Business Life Cycle Trends

Startups are always exciting, but what gets capital investment firms excited is trends in business life cycles.  A new post on Polus Capital by Founder, Alan Ying, looks at what he calls the “infant mortality phase.”

The chart above shows data from the U.S. Census Bureau, and the Bureau of Labor Statistics.  The chart was compiled by Scott Shane for a really interesting article at Small Business Trends focusing on startups.  The full chart is located here.

“One take-home message I get from the data are that only around 40% of ANY businesses survive to five years.” explains Ying. “The data don’t differentiate from B2B versus consumer-facing, or business services versus industrial or consumer services.”

What Ying refers to as the “infant mortality phase” is when a company’s ongoing viability is in doubt on a year-to-year, even month-to-month basis.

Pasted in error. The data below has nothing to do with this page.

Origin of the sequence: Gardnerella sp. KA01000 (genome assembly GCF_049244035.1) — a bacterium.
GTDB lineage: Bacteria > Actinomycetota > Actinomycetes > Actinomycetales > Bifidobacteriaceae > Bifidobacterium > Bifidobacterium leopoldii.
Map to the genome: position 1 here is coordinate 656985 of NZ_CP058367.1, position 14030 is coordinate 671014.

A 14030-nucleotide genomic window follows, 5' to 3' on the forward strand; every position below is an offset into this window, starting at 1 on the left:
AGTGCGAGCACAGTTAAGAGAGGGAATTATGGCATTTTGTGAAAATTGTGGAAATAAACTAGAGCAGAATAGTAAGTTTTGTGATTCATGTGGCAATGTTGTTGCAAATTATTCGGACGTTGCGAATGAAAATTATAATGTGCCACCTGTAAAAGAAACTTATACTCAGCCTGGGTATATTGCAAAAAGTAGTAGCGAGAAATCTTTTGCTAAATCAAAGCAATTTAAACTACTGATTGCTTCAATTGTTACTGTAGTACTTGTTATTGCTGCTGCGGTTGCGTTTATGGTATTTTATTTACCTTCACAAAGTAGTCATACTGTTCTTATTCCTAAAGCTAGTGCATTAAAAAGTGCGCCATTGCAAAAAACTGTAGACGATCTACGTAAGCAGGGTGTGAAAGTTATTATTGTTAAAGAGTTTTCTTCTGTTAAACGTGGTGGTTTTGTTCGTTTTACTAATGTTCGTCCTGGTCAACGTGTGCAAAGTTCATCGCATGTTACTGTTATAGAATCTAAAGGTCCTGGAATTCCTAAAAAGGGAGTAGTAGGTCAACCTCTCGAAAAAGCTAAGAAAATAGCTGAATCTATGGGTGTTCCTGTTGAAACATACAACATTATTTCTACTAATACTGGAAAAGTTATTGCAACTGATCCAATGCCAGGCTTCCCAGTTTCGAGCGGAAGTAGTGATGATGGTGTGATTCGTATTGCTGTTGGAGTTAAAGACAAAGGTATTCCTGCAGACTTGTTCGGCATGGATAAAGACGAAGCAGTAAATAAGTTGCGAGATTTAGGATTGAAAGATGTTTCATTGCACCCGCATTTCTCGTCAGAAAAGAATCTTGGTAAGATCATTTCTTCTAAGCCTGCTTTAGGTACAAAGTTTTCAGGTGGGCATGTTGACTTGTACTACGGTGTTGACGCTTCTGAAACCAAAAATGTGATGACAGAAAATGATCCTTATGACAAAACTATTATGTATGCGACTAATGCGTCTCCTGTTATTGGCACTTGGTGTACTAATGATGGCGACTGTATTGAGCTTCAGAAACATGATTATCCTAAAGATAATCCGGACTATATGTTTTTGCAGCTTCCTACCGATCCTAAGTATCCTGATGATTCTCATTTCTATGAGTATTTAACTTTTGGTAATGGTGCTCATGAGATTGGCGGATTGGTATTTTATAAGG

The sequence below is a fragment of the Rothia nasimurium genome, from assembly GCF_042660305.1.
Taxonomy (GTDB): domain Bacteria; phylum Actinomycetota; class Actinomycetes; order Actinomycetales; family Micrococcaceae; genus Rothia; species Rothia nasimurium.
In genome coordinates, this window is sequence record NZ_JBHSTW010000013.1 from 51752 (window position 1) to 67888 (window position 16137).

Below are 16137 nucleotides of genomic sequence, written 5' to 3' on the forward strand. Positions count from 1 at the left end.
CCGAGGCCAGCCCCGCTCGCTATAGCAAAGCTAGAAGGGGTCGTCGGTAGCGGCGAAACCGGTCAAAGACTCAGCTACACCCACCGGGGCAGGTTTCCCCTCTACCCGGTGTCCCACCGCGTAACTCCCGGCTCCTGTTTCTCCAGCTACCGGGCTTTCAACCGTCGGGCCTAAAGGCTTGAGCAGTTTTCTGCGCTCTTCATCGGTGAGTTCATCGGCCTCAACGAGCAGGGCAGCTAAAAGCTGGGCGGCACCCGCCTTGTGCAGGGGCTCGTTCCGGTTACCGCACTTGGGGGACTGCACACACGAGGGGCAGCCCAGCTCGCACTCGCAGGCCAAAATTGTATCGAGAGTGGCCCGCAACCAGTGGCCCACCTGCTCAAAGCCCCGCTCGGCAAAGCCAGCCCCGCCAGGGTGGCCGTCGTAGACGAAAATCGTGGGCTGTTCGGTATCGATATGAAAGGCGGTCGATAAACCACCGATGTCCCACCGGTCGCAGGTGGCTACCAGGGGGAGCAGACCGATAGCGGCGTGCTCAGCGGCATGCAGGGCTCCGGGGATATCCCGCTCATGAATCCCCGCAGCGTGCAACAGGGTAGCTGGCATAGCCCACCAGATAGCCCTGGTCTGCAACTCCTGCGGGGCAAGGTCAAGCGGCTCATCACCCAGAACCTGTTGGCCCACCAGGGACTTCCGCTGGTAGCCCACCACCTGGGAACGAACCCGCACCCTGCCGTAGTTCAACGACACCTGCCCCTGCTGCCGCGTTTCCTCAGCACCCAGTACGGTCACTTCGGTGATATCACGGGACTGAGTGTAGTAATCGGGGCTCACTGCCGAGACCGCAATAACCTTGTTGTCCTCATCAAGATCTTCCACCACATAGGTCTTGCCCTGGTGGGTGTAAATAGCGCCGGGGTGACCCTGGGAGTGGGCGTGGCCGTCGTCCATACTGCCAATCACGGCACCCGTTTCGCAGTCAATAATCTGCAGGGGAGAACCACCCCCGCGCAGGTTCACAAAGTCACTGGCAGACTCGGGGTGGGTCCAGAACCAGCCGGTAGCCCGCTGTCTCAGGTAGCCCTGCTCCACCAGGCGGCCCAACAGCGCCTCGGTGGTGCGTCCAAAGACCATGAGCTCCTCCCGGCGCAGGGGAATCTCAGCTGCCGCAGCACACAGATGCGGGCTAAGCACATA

For example, if it takes 5 years to lose 60% of businesses.  It then takes another 10 years to lose another 10%. That’s a 12% annual failure rate during the first 5 years, and only a 1% annual failure rate for the next 10 years.

While these data don’t show anything about revenue, evidence from Polus Capital suggests the vast majority (>90%) of the businesses that generate $5M-$15M revenue are more than 5 years old.

From an investment standpoint, companies older than 5 years are a statistically much less risky on the downside – they just don’t go out of business frequently.

So, are you in the “infant mortality phase?”

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